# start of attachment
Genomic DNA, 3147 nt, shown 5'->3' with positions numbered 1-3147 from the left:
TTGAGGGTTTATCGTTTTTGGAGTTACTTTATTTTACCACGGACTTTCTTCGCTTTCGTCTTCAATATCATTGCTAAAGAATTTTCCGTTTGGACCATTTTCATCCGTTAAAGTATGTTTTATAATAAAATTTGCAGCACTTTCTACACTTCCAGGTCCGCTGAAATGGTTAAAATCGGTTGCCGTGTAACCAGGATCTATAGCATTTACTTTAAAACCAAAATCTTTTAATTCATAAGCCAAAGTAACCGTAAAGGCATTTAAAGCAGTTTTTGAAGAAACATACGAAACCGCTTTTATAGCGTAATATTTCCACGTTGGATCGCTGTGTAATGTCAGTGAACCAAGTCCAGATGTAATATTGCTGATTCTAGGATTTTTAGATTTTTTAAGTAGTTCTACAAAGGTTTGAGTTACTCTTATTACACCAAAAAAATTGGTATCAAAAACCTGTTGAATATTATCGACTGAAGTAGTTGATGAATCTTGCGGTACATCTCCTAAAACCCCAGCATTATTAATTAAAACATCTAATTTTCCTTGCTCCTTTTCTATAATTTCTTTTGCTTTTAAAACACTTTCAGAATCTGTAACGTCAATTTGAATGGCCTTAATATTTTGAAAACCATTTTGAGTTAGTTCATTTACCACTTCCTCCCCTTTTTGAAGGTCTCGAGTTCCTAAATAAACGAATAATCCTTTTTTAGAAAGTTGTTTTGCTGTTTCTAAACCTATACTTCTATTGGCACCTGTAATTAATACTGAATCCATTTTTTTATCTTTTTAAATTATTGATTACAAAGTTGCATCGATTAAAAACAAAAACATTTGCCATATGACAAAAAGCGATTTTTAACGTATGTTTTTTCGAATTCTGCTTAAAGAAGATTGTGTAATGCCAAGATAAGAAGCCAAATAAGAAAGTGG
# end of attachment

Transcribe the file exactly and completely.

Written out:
Genomic DNA, 3147 nt, shown 5'->3' with positions numbered 1-3147 from the left:
TTGAGGGTTTATCGTTTTTGGAGTTACTTTATTTTACCACGGACTTTCTTCGCTTTCGTCTTCAATATCATTGCTAAAGAATTTTCCGTTTGGACCATTTTCATCCGTTAAAGTATGTTTTATAATAAAATTTGCAGCACTTTCTACACTTCCAGGTCCGCTGAAATGGTTAAAATCGGTTGCCGTGTAACCAGGATCTATAGCATTTACTTTAAAACCAAAATCTTTTAATTCATAAGCCAAAGTAACCGTAAAGGCATTTAAAGCAGTTTTTGAAGAAACATACGAAACCGCTTTTATAGCGTAATATTTCCACGTTGGATCGCTGTGTAATGTCAGTGAACCAAGTCCAGATGTAATATTGCTGATTCTAGGATTTTTAGATTTTTTAAGTAGTTCTACAAAGGTTTGAGTTACTCTTATTACACCAAAAAAATTGGTATCAAAAACCTGTTGAATATTATCGACTGAAGTAGTTGATGAATCTTGCGGTACATCTCCTAAAACCCCAGCATTATTAATTAAAACATCTAATTTTCCTTGCTCCTTTTCTATAATTTCTTTTGCTTTTAAAACACTTTCAGAATCTGTAACGTCAATTTGAATGGCCTTAATATTTTGAAAACCATTTTGAGTTAGTTCATTTACCACTTCCTCCCCTTTTTGAAGGTCTCGAGTTCCTAAATAAACGAATAATCCTTTTTTAGAAAGTTGTTTTGCTGTTTCTAAACCTATACTTCTATTGGCACCTGTAATTAATACTGAATCCATTTTTTTATCTTTTTAAATTATTGATTACAAAGTTGCATCGATTAAAAACAAAAACATTTGCCATATGACAAAAAGCGATTTTTAACGTATGTTTTTTCGAATTCTGCTTAAAGAAGATTGTGTAATGCCAAGATAAGAAGCCAAATAAGAAAGTGG